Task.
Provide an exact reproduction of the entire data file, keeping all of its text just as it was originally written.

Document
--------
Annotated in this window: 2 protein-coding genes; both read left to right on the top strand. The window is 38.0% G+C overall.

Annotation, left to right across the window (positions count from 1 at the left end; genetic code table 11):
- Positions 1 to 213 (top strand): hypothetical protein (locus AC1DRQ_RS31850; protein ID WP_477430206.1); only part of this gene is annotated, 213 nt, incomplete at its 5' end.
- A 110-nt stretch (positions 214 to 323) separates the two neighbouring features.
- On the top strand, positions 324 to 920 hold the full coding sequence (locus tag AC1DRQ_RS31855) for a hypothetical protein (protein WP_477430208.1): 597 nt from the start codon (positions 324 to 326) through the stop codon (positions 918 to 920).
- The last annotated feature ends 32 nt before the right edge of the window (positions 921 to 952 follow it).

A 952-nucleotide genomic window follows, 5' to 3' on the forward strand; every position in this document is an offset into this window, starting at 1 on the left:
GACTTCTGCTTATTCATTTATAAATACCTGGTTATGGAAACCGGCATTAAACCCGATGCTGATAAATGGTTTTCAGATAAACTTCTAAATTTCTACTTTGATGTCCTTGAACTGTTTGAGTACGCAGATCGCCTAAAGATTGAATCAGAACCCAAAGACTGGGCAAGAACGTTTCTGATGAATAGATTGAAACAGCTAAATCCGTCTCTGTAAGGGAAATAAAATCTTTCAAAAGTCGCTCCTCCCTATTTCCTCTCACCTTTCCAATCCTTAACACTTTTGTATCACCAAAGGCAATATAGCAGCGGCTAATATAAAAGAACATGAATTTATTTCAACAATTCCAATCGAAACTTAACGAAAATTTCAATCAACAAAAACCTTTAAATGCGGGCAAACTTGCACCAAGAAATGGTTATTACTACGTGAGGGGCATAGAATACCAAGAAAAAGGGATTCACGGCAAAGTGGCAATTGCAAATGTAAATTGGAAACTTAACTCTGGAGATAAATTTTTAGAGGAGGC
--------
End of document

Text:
Annotated in this window: 2 protein-coding genes; both read left to right on the top strand. The window is 38.0% G+C overall.

Annotation, left to right across the window (positions count from 1 at the left end; genetic code table 11):
- Positions 1 to 213 (top strand): hypothetical protein (locus AC1DRQ_RS31850; protein ID WP_477430206.1); only part of this gene is annotated, 213 nt, incomplete at its 5' end.
- A 110-nt stretch (positions 214 to 323) separates the two neighbouring features.
- On the top strand, positions 324 to 920 hold the full coding sequence (locus tag AC1DRQ_RS31855) for a hypothetical protein (protein WP_477430208.1): 597 nt from the start codon (positions 324 to 326) through the stop codon (positions 918 to 920).
- The last annotated feature ends 32 nt before the right edge of the window (positions 921 to 952 follow it).

A 952-nucleotide genomic window follows, 5' to 3' on the forward strand; every position in this document is an offset into this window, starting at 1 on the left:
GACTTCTGCTTATTCATTTATAAATACCTGGTTATGGAAACCGGCATTAAACCCGATGCTGATAAATGGTTTTCAGATAAACTTCTAAATTTCTACTTTGATGTCCTTGAACTGTTTGAGTACGCAGATCGCCTAAAGATTGAATCAGAACCCAAAGACTGGGCAAGAACGTTTCTGATGAATAGATTGAAACAGCTAAATCCGTCTCTGTAAGGGAAATAAAATCTTTCAAAAGTCGCTCCTCCCTATTTCCTCTCACCTTTCCAATCCTTAACACTTTTGTATCACCAAAGGCAATATAGCAGCGGCTAATATAAAAGAACATGAATTTATTTCAACAATTCCAATCGAAACTTAACGAAAATTTCAATCAACAAAAACCTTTAAATGCGGGCAAACTTGCACCAAGAAATGGTTATTACTACGTGAGGGGCATAGAATACCAAGAAAAAGGGATTCACGGCAAAGTGGCAATTGCAAATGTAAATTGGAAACTTAACTCTGGAGATAAATTTTTAGAGGAGGC